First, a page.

Laser-driven plasma-cathode electron injector

D. Umstadter, S. Y. Chen, E. Dodd, J. K. Kim, A. Maksimchuk, R. Wagner

Research output: Contribution to conferencePaperpeer-review


We discuss the first experimental demonstration of electron acceleration by a laser wakefield over distances greater than a Rayleigh range (or the distance a laser normally propagates in vacuum). A self-modulated laser wakefield plasma wave is shown to have a field gradient that exceeds that of an RF linac by four orders of magnitude (E≥200 GV/m) and accelerates electrons with over 1-nC of charge per bunch in a beam with space-charge-limited emittance (1 mm-mrad). Above a laser power threshold, a plasma channel, created by the intense ultrashort laser pulse (I to approximately 4×1018 W/cm2, λ = 1 μm, τ = 400 fs), was found to increase the laser propagation distance, decrease the electron beam divergence, and increase the electron energy. The plasma wave, directly measured with coherent Thomson scattering is shown to damp - due to beam loading - in a duration of 1.5 ps or approximately 100 plasma periods. We also discuss a new concept for controlled laser injection of electrons in order to create monoenergetic femtosecond electron bunches. As in the above experiments it uses the plasma itself as the cathode, but also an additional laser pulse as a trigger. By use of a 2-D particle-in-cell numerical code, it is shown that this technique will produce 1-femtosecond duration electron bunches with energy spread at the percent level.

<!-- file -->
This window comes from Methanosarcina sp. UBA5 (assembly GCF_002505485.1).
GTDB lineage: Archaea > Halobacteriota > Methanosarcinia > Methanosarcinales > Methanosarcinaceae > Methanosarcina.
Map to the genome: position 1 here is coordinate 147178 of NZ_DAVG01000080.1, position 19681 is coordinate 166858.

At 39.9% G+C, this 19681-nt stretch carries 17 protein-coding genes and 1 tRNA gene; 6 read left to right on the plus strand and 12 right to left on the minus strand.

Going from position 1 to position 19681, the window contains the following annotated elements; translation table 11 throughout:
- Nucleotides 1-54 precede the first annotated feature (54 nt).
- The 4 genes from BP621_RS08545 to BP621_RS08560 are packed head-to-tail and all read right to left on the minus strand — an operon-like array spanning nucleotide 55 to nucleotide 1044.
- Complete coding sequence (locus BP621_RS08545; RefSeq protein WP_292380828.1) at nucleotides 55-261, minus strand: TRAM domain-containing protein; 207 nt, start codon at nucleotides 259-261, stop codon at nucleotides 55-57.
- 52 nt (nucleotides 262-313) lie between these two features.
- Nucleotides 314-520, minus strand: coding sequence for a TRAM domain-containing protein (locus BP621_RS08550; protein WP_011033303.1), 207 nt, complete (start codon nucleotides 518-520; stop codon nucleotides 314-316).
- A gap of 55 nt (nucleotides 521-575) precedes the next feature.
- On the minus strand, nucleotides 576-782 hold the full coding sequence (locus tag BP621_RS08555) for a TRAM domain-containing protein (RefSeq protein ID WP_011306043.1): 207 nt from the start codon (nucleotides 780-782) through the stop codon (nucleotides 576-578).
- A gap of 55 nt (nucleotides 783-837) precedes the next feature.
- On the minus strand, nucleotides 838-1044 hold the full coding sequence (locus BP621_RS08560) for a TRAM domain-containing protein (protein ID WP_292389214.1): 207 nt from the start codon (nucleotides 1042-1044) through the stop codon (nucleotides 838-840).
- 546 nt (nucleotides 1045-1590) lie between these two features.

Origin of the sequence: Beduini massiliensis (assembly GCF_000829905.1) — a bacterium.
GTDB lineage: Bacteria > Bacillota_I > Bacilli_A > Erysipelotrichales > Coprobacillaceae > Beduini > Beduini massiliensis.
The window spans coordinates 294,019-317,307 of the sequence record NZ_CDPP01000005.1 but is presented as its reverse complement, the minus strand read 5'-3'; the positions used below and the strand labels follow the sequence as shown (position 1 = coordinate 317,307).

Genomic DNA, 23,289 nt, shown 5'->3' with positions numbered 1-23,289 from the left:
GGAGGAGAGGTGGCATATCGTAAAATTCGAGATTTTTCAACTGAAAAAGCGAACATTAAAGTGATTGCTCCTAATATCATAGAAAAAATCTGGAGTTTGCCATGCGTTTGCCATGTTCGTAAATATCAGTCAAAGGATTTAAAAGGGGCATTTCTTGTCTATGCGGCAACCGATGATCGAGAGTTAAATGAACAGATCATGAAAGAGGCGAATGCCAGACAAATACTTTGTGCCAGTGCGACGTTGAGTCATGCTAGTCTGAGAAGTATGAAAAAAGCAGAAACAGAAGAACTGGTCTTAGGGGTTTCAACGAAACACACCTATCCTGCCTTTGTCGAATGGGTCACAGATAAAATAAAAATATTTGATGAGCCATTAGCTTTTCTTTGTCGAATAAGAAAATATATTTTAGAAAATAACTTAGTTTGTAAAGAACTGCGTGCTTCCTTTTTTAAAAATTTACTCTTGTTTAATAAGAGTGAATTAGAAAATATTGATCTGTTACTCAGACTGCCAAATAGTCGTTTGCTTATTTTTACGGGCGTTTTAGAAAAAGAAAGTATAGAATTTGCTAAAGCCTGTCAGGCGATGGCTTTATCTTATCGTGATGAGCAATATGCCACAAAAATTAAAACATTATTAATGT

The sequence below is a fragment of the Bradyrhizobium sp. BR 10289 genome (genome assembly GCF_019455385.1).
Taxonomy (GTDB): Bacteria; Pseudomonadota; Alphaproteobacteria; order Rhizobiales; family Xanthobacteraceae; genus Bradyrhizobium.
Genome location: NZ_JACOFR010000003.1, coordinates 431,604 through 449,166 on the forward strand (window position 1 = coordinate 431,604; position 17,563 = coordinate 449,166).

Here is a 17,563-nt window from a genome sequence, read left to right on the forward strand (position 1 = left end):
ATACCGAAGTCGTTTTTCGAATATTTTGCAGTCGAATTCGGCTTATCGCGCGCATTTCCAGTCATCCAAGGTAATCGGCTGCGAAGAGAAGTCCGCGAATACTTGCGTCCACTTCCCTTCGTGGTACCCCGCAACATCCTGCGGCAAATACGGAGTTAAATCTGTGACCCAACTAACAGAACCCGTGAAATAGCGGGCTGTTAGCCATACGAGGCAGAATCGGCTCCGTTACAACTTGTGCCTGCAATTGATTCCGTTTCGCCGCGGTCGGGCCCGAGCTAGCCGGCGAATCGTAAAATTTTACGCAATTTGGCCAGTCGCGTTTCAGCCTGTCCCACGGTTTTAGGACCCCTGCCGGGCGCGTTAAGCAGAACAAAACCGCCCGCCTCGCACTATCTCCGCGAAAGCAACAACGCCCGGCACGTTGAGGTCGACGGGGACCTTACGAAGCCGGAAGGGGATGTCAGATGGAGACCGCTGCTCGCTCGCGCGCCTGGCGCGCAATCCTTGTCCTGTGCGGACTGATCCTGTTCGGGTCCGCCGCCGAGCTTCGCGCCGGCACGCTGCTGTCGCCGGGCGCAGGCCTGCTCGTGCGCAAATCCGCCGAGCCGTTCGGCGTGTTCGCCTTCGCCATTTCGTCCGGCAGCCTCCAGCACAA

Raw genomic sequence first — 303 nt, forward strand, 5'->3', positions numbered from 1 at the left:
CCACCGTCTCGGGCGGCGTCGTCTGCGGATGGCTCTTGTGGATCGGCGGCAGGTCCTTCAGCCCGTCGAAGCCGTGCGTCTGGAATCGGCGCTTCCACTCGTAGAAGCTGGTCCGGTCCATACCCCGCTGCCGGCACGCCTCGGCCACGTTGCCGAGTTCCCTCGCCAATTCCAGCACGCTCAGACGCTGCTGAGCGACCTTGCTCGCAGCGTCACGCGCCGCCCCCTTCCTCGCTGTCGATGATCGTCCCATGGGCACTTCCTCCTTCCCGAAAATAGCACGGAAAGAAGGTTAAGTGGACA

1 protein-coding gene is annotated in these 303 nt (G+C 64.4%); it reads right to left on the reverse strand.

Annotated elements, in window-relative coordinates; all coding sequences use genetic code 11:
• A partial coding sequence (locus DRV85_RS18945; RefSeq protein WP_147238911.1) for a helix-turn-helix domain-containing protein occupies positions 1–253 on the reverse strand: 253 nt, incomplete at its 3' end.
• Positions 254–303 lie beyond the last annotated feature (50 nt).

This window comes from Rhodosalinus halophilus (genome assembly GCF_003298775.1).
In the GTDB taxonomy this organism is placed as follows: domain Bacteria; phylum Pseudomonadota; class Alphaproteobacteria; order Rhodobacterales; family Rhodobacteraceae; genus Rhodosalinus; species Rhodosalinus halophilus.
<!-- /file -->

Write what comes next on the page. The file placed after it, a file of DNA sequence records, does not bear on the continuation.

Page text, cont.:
Original languageEnglish (US)
Number of pages5
StatePublished - 1998
Externally publishedYes
EventProceedings of the 1997 17th Particle Accelerator Conference, PAC-97 - Vancouver, BC, CAN
Duration: May 12 1997May 16 1997


ConferenceProceedings of the 1997 17th Particle Accelerator Conference, PAC-97
CityVancouver, BC, CAN

ASJC Scopus subject areas

  • General Engineering


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